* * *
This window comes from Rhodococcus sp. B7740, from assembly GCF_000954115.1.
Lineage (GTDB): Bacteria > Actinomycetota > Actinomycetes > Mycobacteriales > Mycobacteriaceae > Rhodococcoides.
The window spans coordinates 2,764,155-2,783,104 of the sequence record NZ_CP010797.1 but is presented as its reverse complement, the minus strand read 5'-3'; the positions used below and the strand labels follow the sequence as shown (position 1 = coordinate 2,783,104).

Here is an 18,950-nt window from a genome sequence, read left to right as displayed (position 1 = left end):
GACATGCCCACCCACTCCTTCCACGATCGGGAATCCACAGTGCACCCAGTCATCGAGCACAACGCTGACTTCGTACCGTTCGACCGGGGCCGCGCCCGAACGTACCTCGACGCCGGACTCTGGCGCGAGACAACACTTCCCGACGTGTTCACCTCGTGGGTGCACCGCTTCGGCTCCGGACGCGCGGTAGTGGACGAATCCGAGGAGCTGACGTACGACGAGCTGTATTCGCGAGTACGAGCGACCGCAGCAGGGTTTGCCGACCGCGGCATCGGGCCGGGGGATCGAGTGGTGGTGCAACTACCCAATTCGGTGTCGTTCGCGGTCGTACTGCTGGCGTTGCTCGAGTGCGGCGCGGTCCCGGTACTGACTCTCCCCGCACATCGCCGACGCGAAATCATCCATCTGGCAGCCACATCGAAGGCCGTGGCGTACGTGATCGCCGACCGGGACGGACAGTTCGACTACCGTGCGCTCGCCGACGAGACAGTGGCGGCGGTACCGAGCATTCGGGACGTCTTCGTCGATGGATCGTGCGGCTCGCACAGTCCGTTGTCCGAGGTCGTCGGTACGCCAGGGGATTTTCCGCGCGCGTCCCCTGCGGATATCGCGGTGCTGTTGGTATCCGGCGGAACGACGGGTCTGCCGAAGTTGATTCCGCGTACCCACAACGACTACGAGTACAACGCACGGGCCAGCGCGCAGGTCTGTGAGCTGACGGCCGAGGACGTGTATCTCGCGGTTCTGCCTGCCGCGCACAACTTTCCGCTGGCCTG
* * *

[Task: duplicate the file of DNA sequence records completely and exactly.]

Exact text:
This window comes from Rhodococcus sp. B7740, from assembly GCF_000954115.1.
Lineage (GTDB): Bacteria > Actinomycetota > Actinomycetes > Mycobacteriales > Mycobacteriaceae > Rhodococcoides.
The window spans coordinates 2,764,155-2,783,104 of the sequence record NZ_CP010797.1 but is presented as its reverse complement, the minus strand read 5'-3'; the positions used below and the strand labels follow the sequence as shown (position 1 = coordinate 2,783,104).

Here is an 18,950-nt window from a genome sequence, read left to right as displayed (position 1 = left end):
GACATGCCCACCCACTCCTTCCACGATCGGGAATCCACAGTGCACCCAGTCATCGAGCACAACGCTGACTTCGTACCGTTCGACCGGGGCCGCGCCCGAACGTACCTCGACGCCGGACTCTGGCGCGAGACAACACTTCCCGACGTGTTCACCTCGTGGGTGCACCGCTTCGGCTCCGGACGCGCGGTAGTGGACGAATCCGAGGAGCTGACGTACGACGAGCTGTATTCGCGAGTACGAGCGACCGCAGCAGGGTTTGCCGACCGCGGCATCGGGCCGGGGGATCGAGTGGTGGTGCAACTACCCAATTCGGTGTCGTTCGCGGTCGTACTGCTGGCGTTGCTCGAGTGCGGCGCGGTCCCGGTACTGACTCTCCCCGCACATCGCCGACGCGAAATCATCCATCTGGCAGCCACATCGAAGGCCGTGGCGTACGTGATCGCCGACCGGGACGGACAGTTCGACTACCGTGCGCTCGCCGACGAGACAGTGGCGGCGGTACCGAGCATTCGGGACGTCTTCGTCGATGGATCGTGCGGCTCGCACAGTCCGTTGTCCGAGGTCGTCGGTACGCCAGGGGATTTTCCGCGCGCGTCCCCTGCGGATATCGCGGTGCTGTTGGTATCCGGCGGAACGACGGGTCTGCCGAAGTTGATTCCGCGTACCCACAACGACTACGAGTACAACGCACGGGCCAGCGCGCAGGTCTGTGAGCTGACGGCCGAGGACGTGTATCTCGCGGTTCTGCCTGCCGCGCACAACTTTCCGCTGGCCTG